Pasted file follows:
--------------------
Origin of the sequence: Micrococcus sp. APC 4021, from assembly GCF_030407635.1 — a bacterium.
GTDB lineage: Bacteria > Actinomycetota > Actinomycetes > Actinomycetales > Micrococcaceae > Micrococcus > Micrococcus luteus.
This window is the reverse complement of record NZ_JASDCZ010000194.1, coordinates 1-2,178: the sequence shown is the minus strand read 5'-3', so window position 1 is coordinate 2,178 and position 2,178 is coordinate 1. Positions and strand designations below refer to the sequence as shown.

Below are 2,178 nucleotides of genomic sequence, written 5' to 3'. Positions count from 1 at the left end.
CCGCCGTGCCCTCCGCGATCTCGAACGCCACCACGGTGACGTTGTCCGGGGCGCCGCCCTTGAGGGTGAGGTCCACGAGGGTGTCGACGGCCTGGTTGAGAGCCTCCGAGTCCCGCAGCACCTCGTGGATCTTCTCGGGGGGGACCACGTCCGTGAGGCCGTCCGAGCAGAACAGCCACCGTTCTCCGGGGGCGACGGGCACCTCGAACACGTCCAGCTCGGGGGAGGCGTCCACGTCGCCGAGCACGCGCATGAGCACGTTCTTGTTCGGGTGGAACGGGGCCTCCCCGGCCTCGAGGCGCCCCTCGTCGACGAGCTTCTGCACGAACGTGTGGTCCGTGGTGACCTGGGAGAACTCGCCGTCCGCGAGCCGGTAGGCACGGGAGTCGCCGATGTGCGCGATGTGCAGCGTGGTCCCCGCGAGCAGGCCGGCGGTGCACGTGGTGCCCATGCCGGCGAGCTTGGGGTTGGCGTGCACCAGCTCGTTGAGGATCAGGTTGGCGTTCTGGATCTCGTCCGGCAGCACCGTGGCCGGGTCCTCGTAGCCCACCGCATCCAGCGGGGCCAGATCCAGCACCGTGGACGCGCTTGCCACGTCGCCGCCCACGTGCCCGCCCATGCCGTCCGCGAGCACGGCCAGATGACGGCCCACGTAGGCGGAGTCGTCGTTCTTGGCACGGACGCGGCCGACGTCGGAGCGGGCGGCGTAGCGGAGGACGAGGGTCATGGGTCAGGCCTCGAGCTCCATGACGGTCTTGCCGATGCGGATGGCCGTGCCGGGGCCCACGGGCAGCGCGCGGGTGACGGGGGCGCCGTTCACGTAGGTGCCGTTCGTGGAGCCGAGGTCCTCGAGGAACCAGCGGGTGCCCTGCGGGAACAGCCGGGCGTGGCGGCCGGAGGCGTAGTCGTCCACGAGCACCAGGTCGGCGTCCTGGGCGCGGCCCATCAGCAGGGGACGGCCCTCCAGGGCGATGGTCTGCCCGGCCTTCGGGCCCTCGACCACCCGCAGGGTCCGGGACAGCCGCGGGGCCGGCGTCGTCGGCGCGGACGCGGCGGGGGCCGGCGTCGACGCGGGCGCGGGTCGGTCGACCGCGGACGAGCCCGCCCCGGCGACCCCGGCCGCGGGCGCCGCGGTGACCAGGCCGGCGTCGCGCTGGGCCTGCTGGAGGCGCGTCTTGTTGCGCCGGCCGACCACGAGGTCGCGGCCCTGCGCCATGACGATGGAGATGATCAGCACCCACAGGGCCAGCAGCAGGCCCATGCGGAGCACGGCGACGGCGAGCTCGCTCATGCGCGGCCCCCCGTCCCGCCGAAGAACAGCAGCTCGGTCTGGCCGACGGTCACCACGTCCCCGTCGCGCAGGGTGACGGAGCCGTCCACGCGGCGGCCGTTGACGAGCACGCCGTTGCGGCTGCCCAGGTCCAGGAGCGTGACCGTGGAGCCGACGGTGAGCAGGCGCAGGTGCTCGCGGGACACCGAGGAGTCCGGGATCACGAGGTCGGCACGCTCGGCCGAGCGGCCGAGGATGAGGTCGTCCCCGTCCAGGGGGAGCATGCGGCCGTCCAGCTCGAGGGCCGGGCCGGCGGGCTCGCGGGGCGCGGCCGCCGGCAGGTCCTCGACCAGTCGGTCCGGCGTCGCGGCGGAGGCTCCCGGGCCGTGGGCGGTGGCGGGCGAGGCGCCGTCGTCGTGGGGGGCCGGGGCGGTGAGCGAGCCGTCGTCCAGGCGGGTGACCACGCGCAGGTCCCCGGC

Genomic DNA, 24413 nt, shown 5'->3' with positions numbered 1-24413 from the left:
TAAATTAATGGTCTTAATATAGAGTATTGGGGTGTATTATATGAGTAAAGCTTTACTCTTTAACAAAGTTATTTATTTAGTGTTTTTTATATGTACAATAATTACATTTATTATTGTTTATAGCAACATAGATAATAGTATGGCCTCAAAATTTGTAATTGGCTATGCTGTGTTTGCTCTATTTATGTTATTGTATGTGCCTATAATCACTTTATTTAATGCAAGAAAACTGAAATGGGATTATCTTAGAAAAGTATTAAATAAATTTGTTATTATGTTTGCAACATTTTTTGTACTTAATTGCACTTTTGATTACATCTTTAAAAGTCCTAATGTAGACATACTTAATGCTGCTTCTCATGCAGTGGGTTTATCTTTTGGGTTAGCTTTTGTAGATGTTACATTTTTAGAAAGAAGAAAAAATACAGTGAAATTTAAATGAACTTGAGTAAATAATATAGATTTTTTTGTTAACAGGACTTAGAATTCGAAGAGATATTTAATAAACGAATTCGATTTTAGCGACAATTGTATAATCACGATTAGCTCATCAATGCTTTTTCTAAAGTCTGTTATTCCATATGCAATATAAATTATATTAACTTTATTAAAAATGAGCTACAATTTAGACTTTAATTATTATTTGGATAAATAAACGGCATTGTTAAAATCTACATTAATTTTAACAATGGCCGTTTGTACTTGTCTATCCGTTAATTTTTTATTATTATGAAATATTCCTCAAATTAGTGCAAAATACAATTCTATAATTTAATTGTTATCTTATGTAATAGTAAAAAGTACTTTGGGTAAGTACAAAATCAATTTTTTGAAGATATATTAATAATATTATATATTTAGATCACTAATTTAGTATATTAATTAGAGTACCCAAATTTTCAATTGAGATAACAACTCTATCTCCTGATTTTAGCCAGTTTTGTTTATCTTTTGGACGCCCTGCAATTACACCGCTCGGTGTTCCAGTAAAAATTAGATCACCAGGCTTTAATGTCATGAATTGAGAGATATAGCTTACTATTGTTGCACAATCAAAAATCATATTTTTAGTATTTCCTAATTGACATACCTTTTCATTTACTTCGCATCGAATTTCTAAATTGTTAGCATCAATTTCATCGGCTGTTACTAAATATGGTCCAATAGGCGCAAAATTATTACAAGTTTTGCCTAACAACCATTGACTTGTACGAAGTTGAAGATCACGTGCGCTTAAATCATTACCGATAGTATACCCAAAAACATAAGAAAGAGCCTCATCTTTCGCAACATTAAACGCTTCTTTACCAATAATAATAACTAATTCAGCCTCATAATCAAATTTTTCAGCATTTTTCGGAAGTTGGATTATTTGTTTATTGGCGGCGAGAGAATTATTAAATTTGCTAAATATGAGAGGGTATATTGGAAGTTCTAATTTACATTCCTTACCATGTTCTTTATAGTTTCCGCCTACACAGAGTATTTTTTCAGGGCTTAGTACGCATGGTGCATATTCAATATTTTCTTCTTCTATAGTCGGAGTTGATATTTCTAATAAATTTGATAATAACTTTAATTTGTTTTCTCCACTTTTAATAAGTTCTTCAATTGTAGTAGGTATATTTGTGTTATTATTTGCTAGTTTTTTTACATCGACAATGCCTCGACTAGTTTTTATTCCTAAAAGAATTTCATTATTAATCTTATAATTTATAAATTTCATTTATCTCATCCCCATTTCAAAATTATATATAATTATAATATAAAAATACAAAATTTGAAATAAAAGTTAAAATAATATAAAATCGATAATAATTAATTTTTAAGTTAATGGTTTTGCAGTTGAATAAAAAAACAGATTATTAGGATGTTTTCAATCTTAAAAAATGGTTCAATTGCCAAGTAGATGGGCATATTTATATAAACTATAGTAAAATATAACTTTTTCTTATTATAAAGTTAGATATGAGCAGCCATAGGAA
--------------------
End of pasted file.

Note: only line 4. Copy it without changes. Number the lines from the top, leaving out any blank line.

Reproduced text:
Below are 2,178 nucleotides of genomic sequence, written 5' to 3'. Positions count from 1 at the left end.